The Policy Hash Table has 3-6x faster insertion/deletion and 4-10x increase for writes/reads. As far as I can tell, there are no downsides. The policy hash table (specifically the open-addressing version), beats out unordered_map in all my benchmarks. Background
I've often been irritated by how slow unordered_map is in C++. Too often, I have something that runs fast enough in terms of complexity, but the constant factor from unordered_map slows down the solution too much. Yesterday though, after using the useful order statistics tree from https://codeforces.com/blog/entry/11080, I was curious if there were any other useful data structures hiding in the Policy STL. And lo and behold, I found a hash table.
Well, enough backstory, let's look at some numbers. All benchmarks below are compiled with C++14 -O2.
unordered_maplinear insertion: 0.689846 cc_hash_tablelinear insertion: 0.408233 gp_hash_tablelinear insertion: 0.256131 unordered_maplinear read/write: 1.69783 cc_hash_tablelinear read/write: 0.202474 gp_hash_tablelinear read/write: 0.26842 unordered_maprandom insertion: 2.90184 cc_hash_tablerandom insertion: 3.15129 gp_hash_tablerandom insertion: 0.56553 unordered_maprandom read/write: 2.02336 cc_hash_tablerandom read/write: 0.333415 gp_hash_tablerandom read/write: 0.403486
While for linear insertions, the policy hash table gives modest improvements, the policy hash table blows the unordered_map out of the water when it comes to reads/writes. These are order of magnitude improvements that make hash tables usable when they previously weren't.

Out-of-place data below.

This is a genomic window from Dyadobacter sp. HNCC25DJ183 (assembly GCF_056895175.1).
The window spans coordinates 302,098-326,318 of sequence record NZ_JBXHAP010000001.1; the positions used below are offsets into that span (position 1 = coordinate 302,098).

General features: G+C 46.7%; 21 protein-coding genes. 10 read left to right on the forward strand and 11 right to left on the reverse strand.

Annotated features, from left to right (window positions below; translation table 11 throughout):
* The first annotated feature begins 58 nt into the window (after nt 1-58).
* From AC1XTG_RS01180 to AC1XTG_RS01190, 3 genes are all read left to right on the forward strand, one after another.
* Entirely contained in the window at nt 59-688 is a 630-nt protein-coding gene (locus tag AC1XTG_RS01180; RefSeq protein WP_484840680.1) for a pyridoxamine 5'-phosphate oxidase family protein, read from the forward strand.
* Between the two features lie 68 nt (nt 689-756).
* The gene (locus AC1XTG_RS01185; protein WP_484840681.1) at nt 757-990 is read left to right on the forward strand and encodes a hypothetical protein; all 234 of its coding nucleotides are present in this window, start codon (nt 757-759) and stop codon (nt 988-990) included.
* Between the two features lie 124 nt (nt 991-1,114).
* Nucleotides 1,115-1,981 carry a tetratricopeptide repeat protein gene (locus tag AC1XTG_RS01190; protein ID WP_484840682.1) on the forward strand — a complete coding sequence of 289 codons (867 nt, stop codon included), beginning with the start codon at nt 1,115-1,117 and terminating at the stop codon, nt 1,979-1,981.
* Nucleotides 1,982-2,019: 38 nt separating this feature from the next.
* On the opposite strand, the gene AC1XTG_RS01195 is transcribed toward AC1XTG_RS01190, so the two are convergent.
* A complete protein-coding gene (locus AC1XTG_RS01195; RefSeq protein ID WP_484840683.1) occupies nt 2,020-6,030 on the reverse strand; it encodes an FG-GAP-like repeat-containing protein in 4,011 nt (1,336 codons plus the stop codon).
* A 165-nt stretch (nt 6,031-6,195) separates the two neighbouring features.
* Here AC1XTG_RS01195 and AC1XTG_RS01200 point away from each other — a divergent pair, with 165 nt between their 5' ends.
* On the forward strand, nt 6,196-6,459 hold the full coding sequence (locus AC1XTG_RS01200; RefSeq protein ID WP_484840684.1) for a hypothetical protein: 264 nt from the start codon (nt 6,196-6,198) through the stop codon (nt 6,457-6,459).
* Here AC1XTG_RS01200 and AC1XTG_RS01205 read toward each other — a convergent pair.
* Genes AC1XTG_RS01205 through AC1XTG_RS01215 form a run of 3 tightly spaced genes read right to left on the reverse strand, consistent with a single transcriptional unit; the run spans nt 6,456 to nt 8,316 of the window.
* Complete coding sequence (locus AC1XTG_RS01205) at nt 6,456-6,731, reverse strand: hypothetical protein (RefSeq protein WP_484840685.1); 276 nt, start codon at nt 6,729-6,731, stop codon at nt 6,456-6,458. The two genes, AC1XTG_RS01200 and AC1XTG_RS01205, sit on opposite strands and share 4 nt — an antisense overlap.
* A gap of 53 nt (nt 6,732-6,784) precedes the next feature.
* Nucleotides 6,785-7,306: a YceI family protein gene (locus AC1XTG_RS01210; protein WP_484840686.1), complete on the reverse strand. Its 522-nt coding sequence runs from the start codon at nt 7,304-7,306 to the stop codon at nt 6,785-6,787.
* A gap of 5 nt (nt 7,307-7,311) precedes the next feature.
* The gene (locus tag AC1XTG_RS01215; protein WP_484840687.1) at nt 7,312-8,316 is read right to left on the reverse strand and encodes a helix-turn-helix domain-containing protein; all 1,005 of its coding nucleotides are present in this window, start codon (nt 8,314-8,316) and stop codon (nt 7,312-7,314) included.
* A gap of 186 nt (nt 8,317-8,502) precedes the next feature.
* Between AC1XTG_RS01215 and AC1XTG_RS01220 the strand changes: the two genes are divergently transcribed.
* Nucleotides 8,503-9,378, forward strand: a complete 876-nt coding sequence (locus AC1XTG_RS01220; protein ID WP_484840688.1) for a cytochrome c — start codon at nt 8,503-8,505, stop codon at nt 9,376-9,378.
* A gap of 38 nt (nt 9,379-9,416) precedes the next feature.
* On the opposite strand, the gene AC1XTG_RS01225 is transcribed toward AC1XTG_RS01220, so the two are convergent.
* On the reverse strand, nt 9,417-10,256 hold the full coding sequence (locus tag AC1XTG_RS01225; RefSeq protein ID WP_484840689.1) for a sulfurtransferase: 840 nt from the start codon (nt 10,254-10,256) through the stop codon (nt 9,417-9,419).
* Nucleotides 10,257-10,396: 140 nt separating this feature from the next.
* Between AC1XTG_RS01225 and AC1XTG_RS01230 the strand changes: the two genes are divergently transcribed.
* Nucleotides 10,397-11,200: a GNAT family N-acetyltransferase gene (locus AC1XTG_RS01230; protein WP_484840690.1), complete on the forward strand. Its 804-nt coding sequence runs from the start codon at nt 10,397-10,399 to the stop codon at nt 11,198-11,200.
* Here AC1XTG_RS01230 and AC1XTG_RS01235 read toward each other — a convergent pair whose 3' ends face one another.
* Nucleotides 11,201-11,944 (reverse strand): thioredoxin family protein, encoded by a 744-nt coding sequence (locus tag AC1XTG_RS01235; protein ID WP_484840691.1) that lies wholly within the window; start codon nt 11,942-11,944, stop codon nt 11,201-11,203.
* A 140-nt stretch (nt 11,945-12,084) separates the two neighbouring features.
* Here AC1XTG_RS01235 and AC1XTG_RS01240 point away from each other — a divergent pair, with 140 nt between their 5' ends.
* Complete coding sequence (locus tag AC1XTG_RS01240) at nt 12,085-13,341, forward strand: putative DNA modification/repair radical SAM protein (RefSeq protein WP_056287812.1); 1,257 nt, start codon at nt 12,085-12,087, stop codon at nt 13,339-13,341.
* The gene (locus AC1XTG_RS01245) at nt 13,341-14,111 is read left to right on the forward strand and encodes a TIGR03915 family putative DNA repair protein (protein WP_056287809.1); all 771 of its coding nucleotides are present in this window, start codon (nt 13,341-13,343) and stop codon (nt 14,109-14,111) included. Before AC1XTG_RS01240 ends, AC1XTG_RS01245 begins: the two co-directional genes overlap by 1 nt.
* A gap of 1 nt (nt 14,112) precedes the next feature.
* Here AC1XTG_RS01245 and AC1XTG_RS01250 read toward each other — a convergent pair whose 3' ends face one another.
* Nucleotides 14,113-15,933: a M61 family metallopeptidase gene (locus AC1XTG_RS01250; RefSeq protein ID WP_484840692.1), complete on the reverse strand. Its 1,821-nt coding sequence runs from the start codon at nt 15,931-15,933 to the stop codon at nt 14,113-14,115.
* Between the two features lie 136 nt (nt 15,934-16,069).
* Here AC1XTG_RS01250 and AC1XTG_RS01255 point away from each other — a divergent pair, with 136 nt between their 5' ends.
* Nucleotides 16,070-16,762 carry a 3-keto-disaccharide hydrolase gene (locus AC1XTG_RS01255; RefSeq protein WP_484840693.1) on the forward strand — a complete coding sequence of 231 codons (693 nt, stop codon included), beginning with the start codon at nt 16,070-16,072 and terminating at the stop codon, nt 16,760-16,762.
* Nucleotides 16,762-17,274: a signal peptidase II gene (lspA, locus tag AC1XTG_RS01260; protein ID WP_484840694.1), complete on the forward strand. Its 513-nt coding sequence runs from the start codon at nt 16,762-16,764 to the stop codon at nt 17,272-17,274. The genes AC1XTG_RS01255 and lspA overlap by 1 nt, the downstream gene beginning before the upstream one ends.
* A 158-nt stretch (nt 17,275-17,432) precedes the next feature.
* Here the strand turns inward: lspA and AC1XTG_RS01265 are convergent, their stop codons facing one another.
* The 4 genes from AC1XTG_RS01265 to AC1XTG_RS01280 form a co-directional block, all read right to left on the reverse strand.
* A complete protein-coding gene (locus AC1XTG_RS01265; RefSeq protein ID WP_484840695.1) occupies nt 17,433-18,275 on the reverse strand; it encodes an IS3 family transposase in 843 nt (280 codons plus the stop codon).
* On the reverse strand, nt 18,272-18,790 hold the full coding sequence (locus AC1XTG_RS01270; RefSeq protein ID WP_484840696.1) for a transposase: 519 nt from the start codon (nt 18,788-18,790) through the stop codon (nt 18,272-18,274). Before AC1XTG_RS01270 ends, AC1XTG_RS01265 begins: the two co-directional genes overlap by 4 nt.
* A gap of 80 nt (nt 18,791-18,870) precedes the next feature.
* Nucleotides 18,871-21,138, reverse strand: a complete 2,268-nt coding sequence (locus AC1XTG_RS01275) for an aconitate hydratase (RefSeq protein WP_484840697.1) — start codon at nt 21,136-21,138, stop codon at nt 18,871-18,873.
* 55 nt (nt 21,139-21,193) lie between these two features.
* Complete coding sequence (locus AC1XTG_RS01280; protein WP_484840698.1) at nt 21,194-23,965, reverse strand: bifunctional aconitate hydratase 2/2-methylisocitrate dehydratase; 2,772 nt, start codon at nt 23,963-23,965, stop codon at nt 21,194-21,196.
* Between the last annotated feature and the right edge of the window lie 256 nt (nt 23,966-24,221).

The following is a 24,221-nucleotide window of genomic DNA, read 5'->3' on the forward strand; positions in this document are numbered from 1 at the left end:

Benchmarks of course, don't always reflect the real world. So here's an example of it allowing a solution to be accepted that TLE's with unordered_map.
Example problem (5000 ms time limit): http://codeforces.com/contest/264/problem/C
Solution with unordered_map: http://codeforces.com/contest/264/submission/40542899 (TLE on test case 8)
Solution with policy hash table directly substituted in: http://codeforces.com/contest/264/submission/40573491 (TLE on test case 26)
Solution with unordered_map, rewritten to not use clears: http://codeforces.com/contest/264/submission/40590437 (TLE on test case 26) Solution with policy hash table and rewritten to not use clears: http://codeforces.com/contest/264/submission/40574196 (AC with max time of 3180 ms)
To use this data structure:
#include <ext/pb_ds/assoc_container.hpp> using namespace __gnu_pbds; gp_hash_table<int, int> table;
From there, the API seems almost exactly the same.
PS: In other posts for unordered_map, I've seen people claim that reserve and max_load_factor could increase performance drastically. They didn't seem to do much for me. However, if you want to do something similar for these hash tables, use
typedef cc_hash_table< int, int, hash<int>, equal_to<int>, direct_mask_range_hashing<int>, hash_standard_resize_policy<hash_exponential_size_policy<>, hash_load_check_resize_trigger<true>, true>> ht;, and you should be able to resize and set load factor manually as well.
Code for the benchmarks can be found here: https://ideone.com/ZkNMbH
EDIT: I realized that gp_hash_table is the way to go, not cc_hash_table. gp_hash_table sacrifices ~10% reading/writing speed to gain 3-6x in insertion/deletion/clearing. I updated the post to reflect the new numbers.